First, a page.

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MicroRNA determinants of the balance between effector and regulatory T cells in vivo

Funding Agency European Commission
Funding Programme Horizon 2020
Call/Topic ERC-CoG-2014
Project reference 646701
Start date 2015.07.01
Duration 60 months
Total investment EUR 2 000 000 (EU contribution: EUR 2 000 000)
Project Coordinator Bruno Silva-Santos
Project Beneficiaries Instituto de Medicina Molecular João Lobo Antunes (iMM), Portugal


This project has received funding from the European Union’s Horizon 2020 research and innovation programme under grant agreement No 646701.

  • Overview

    T lymphocytes display potent pro- or anti-inflammatory properties, which typically associate with distinct effector (Teff) versusregulatory (Treg) cell subsets. Based on published and our preliminary data showing a major impact of microRNAs on T cell differentiation and (auto)immune pathology, this proposal aims to dissect the miRNA networks that control the balance between Teff and Treg subsets in vivo, in various experimental models of infection and autoimmunity.

    We will focus on three critical mediators of T cell functions: interferon-gamma (IFN-g) and interleukin-17A (IL-17), highly pro-inflammatory Teff cytokines; and Foxp3, the transcription factor that confers Treg suppressive properties. To track the activity of these key genes, we will generate a new Ifng/ Il17/ Foxp3 triple reporter mouse, from which we will isolate Teff and Treg subsets to determine their genome-wide miRNA profiles and specific signatures in vivo. We will investigate both natural (thymic-derived and present in naïve mice) and induced (in the periphery upon challenge) Teff and Treg subsets, as they make distinct contributions to the immune response. We will identify miRNAs selectively expressed in Teff (Ifng+ or Il17+) versus Treg (Foxp3+) subsets of various lineages (CD4+, CD8+, gamma-delta or NKT) in each in vivo model; assess whether they are induced during thymic development or upon peripheral activation; and determine the robustness of subset-specific miRNA profiles across various in vivochallenges.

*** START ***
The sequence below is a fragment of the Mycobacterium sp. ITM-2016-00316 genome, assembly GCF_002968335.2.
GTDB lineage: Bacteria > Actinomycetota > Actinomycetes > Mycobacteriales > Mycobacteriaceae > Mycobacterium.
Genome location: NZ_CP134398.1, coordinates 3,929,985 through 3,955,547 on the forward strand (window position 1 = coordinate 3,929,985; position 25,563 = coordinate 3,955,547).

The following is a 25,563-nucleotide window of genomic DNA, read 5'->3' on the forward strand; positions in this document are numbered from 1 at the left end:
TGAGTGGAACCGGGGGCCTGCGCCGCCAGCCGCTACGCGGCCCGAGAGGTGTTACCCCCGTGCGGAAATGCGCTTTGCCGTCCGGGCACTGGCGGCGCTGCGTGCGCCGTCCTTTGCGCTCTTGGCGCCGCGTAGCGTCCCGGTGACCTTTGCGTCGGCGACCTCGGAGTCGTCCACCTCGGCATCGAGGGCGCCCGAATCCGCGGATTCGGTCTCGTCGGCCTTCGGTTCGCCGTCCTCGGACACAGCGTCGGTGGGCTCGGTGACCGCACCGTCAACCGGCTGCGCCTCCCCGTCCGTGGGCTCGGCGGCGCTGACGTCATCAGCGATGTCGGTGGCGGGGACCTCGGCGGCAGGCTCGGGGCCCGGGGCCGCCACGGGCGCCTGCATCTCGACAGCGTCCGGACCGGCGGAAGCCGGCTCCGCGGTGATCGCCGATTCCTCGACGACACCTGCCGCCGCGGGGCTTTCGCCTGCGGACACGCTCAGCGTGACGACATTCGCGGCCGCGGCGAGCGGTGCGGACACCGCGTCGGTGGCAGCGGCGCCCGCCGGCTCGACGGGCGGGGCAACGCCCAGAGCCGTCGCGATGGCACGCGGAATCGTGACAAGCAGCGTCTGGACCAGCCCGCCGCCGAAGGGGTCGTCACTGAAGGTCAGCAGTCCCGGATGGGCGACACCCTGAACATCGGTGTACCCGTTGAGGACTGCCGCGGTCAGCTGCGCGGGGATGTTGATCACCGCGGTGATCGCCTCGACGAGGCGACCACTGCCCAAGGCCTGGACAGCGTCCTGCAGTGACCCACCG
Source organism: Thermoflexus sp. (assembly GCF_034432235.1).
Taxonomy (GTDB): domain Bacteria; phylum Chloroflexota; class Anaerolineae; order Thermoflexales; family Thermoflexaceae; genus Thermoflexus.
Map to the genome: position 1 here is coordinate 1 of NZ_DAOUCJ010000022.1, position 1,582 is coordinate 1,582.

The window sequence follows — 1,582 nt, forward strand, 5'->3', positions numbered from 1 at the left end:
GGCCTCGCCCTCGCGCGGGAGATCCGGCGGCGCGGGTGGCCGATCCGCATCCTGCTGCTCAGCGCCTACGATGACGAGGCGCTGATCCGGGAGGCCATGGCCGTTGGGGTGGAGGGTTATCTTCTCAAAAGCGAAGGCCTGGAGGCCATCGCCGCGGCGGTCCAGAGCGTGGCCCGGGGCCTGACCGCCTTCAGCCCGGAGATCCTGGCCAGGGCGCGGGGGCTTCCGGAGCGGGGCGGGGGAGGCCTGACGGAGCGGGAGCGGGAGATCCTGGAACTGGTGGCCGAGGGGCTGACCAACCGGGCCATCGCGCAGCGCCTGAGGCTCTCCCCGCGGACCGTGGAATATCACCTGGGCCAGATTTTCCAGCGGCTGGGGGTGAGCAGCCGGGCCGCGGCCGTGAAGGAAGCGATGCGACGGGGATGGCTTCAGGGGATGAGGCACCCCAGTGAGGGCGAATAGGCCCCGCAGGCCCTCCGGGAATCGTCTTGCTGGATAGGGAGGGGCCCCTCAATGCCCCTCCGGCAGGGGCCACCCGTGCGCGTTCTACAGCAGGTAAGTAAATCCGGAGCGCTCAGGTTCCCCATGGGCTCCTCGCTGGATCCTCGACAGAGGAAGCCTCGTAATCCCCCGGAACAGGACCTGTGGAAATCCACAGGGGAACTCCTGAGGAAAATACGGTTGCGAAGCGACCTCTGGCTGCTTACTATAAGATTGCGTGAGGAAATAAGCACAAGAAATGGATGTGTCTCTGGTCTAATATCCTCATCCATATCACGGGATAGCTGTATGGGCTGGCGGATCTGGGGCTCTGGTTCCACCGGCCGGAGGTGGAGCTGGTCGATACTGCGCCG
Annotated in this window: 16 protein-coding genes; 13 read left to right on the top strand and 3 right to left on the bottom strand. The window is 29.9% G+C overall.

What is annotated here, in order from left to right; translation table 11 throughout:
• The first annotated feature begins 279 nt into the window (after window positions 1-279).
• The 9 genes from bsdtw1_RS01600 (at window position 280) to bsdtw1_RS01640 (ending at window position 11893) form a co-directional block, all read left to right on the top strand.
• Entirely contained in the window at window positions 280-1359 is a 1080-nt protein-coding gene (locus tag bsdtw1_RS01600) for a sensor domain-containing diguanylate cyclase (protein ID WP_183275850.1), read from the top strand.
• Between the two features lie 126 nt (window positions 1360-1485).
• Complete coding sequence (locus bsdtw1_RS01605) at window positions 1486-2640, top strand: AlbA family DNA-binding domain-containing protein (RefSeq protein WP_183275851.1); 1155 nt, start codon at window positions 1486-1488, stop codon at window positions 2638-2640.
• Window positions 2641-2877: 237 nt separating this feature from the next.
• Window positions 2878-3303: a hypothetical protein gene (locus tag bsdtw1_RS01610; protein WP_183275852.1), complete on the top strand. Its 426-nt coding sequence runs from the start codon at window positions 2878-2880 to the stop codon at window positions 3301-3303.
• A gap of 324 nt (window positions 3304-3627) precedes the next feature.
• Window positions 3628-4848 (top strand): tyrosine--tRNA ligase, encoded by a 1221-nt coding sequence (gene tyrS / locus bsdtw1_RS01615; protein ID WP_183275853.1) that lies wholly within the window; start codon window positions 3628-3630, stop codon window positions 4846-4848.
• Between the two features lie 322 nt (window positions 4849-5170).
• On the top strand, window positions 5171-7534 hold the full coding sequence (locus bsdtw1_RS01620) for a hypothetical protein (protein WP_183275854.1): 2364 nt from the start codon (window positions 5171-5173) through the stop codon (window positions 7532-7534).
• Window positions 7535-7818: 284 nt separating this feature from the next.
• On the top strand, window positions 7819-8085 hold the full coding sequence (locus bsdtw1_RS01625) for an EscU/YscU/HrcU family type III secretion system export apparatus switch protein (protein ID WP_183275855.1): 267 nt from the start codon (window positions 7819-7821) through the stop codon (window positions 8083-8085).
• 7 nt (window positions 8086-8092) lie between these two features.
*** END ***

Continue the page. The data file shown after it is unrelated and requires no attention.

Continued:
We will then use loss- and gain-of-function strategies to define the individual miRNAs that impact Teff or Treg differentiation and disease pathogenesis; dissect the external cues and intracellular mechanisms that regulate miRNA expression; and identify the mRNA networks controlled by key miRNAs in Teff and Treg differentiation. We expect this project to provide major conceptual and experimental advances towards manipulating miRNAs either to boost immunity or to treat autoimmunity.

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